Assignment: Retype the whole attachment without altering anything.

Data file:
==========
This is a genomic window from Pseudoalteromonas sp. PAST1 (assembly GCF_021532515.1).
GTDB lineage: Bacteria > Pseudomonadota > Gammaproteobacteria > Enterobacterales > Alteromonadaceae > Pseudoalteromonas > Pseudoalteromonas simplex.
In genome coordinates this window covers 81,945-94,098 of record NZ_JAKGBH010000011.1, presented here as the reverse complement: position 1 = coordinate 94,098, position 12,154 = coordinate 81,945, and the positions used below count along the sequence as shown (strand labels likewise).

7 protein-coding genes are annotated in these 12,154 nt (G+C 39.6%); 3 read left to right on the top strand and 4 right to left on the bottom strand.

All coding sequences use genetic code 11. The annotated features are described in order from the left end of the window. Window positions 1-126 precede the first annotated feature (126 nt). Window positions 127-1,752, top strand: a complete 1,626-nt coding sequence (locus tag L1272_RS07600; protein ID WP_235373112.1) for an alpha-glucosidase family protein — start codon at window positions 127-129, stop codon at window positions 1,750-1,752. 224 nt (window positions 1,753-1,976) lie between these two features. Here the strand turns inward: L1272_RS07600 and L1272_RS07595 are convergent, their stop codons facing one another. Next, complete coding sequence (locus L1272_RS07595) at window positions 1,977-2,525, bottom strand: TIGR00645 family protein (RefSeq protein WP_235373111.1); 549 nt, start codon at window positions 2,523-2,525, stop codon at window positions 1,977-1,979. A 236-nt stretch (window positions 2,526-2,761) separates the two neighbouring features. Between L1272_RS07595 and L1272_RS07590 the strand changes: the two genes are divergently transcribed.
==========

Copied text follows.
This is a genomic window from Pseudoalteromonas sp. PAST1 (assembly GCF_021532515.1).
GTDB lineage: Bacteria > Pseudomonadota > Gammaproteobacteria > Enterobacterales > Alteromonadaceae > Pseudoalteromonas > Pseudoalteromonas simplex.
In genome coordinates this window covers 81,945-94,098 of record NZ_JAKGBH010000011.1, presented here as the reverse complement: position 1 = coordinate 94,098, position 12,154 = coordinate 81,945, and the positions used below count along the sequence as shown (strand labels likewise).

7 protein-coding genes are annotated in these 12,154 nt (G+C 39.6%); 3 read left to right on the top strand and 4 right to left on the bottom strand.

All coding sequences use genetic code 11. The annotated features are described in order from the left end of the window. Window positions 1-126 precede the first annotated feature (126 nt). Window positions 127-1,752, top strand: a complete 1,626-nt coding sequence (locus tag L1272_RS07600; protein ID WP_235373112.1) for an alpha-glucosidase family protein — start codon at window positions 127-129, stop codon at window positions 1,750-1,752. 224 nt (window positions 1,753-1,976) lie between these two features. Here the strand turns inward: L1272_RS07600 and L1272_RS07595 are convergent, their stop codons facing one another. Next, complete coding sequence (locus L1272_RS07595) at window positions 1,977-2,525, bottom strand: TIGR00645 family protein (RefSeq protein WP_235373111.1); 549 nt, start codon at window positions 2,523-2,525, stop codon at window positions 1,977-1,979. A 236-nt stretch (window positions 2,526-2,761) separates the two neighbouring features. Between L1272_RS07595 and L1272_RS07590 the strand changes: the two genes are divergently transcribed.